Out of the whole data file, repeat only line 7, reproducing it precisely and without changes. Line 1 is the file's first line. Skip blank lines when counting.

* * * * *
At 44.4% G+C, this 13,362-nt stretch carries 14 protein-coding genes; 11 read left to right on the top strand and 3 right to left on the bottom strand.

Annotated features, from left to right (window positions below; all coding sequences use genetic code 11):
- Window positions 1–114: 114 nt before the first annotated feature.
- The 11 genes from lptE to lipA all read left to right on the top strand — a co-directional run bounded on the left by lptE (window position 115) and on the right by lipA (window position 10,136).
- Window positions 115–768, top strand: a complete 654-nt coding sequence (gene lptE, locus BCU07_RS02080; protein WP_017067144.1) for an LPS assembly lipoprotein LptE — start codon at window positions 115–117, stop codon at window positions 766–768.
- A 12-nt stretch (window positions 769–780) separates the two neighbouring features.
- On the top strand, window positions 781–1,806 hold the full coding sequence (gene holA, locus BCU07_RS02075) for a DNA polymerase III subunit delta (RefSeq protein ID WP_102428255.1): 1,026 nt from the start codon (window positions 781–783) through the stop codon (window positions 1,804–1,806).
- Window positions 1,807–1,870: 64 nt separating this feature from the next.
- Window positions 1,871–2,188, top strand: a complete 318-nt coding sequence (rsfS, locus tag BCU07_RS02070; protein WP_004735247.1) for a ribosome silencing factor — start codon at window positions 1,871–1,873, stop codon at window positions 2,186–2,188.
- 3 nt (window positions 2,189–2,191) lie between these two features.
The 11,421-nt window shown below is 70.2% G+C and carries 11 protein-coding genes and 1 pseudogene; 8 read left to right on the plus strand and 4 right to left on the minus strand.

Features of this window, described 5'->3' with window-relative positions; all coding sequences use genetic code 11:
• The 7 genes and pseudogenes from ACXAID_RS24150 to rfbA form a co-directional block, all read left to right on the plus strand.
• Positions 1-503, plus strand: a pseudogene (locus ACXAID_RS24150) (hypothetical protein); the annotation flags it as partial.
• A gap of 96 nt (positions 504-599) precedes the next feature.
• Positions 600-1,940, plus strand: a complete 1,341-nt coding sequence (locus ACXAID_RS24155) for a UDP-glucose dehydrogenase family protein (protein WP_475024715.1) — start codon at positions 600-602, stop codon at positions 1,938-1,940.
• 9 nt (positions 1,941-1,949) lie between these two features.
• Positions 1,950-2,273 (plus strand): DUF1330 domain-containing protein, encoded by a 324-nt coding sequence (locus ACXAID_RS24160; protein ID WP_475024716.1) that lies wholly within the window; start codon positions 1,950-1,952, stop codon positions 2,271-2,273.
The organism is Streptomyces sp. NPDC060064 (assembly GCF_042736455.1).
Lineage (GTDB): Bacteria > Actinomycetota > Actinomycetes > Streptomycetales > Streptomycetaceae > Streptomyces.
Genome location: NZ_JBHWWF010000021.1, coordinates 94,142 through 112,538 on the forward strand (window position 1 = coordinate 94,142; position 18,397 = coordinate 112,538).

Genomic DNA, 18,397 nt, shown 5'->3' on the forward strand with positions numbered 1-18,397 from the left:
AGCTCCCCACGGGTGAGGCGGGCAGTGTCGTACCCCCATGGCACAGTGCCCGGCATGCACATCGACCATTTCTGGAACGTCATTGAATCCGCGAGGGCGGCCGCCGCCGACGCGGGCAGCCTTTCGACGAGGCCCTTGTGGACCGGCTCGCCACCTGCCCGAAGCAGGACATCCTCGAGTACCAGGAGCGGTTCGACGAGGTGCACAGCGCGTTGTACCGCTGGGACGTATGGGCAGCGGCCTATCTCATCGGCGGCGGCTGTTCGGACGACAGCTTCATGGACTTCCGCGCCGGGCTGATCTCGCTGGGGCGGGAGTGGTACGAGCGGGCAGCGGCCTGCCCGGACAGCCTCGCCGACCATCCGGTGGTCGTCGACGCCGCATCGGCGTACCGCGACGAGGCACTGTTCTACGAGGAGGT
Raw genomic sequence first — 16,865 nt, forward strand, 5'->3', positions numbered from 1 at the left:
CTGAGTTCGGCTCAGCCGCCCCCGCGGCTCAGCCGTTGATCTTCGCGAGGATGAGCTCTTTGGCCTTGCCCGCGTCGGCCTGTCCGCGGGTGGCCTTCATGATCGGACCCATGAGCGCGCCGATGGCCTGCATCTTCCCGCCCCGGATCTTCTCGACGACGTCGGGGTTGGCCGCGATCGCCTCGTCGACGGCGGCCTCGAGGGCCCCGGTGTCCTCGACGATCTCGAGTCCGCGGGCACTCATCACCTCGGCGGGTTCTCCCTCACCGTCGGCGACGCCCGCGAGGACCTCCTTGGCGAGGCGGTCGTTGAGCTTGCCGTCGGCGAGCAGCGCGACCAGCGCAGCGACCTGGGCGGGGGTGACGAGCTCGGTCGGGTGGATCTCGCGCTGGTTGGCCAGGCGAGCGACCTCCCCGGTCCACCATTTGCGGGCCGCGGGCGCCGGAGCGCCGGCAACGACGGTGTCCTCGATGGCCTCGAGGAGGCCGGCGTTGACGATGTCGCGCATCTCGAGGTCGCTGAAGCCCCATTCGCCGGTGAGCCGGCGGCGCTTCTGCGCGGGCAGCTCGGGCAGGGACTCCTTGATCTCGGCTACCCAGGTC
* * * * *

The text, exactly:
- On the top strand, window positions 781–1,806 hold the full coding sequence (gene holA, locus BCU07_RS02075) for a DNA polymerase III subunit delta (RefSeq protein ID WP_102428255.1): 1,026 nt from the start codon (window positions 781–783) through the stop codon (window positions 1,804–1,806).